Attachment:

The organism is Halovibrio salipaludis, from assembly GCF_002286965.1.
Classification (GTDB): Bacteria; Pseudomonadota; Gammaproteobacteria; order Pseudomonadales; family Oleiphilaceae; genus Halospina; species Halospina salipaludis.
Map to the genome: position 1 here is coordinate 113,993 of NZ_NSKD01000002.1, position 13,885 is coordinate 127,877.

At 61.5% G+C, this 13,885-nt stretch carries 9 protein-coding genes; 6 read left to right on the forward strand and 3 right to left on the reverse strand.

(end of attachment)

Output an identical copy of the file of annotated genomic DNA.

The organism is Halovibrio salipaludis, from assembly GCF_002286965.1.
Classification (GTDB): Bacteria; Pseudomonadota; Gammaproteobacteria; order Pseudomonadales; family Oleiphilaceae; genus Halospina; species Halospina salipaludis.
Map to the genome: position 1 here is coordinate 113,993 of NZ_NSKD01000002.1, position 13,885 is coordinate 127,877.

At 61.5% G+C, this 13,885-nt stretch carries 9 protein-coding genes; 6 read left to right on the forward strand and 3 right to left on the reverse strand.